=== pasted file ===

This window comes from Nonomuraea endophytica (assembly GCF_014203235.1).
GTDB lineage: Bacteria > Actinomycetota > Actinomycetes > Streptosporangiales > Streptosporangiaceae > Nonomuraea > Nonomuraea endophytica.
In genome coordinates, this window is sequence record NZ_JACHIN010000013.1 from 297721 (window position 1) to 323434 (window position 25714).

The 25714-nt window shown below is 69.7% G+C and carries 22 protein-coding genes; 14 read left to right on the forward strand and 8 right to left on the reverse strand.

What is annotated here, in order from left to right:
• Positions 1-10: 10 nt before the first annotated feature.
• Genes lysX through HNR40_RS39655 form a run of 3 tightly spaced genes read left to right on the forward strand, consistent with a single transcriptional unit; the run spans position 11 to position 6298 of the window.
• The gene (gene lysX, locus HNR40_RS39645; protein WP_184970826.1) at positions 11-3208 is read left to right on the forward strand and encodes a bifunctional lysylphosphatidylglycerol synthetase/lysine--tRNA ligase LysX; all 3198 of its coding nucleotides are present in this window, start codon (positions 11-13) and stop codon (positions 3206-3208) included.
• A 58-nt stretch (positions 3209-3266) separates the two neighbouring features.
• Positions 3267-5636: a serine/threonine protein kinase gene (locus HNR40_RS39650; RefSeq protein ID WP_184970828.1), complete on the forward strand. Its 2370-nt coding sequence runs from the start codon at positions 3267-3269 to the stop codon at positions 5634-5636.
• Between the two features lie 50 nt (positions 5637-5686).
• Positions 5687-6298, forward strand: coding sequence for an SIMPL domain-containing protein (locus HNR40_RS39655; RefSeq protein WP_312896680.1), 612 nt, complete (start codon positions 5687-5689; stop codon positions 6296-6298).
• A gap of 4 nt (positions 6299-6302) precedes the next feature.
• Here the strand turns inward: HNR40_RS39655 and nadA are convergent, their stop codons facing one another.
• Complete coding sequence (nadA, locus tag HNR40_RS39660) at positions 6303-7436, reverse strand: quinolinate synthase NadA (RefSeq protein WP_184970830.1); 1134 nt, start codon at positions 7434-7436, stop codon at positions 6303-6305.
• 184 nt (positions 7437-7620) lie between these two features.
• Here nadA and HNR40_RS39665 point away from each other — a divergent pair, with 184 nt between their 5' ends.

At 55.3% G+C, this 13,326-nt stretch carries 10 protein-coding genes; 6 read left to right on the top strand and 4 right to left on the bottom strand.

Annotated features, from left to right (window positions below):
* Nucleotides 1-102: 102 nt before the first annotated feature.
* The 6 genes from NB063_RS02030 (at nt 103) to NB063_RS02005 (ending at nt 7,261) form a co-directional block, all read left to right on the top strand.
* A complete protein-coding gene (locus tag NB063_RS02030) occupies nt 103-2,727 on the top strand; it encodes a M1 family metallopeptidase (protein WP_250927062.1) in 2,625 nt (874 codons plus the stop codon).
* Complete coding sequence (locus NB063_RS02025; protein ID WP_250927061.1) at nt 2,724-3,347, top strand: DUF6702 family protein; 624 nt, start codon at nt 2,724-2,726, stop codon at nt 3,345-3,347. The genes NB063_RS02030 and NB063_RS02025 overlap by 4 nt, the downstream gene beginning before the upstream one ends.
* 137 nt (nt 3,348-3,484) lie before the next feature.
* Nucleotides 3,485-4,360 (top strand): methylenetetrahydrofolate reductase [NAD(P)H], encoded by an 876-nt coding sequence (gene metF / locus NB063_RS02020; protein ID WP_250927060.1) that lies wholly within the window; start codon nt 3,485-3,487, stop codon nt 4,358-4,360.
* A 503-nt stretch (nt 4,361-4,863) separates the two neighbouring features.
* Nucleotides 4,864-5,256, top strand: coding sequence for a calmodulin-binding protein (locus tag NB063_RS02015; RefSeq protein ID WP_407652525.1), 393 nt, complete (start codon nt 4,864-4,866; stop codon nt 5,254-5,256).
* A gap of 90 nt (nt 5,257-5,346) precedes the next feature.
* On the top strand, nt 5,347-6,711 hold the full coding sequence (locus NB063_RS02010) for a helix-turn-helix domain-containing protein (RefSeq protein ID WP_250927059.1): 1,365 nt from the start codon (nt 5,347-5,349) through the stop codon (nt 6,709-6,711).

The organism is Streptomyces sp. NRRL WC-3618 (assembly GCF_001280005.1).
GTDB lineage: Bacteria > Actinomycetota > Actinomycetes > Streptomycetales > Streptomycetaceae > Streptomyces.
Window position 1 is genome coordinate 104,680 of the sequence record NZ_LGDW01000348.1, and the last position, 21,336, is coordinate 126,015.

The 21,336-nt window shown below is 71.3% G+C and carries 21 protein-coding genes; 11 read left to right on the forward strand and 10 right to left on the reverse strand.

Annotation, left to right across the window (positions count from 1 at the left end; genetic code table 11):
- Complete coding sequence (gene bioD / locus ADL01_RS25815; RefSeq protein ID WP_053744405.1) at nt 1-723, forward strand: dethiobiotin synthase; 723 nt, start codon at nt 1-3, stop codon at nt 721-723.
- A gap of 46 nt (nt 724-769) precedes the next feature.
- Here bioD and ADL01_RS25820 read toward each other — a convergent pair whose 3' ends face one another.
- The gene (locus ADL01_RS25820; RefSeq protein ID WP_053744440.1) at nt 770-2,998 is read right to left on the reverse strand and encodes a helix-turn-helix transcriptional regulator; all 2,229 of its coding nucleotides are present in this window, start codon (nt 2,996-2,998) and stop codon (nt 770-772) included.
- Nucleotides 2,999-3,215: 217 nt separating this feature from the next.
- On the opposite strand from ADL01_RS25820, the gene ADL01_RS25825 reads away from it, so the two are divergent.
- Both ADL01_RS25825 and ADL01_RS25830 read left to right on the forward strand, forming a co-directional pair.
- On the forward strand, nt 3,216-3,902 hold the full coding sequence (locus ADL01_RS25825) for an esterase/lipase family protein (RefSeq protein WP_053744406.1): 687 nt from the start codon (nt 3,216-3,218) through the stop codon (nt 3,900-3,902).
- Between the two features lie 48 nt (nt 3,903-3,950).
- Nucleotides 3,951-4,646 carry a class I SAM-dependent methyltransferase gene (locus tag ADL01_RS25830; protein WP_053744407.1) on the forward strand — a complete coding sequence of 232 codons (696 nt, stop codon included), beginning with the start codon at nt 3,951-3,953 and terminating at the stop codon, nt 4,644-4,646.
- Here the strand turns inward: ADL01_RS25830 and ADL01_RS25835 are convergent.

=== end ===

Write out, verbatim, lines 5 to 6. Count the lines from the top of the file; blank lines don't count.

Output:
What is annotated here, in order from left to right:
• Positions 1-10: 10 nt before the first annotated feature.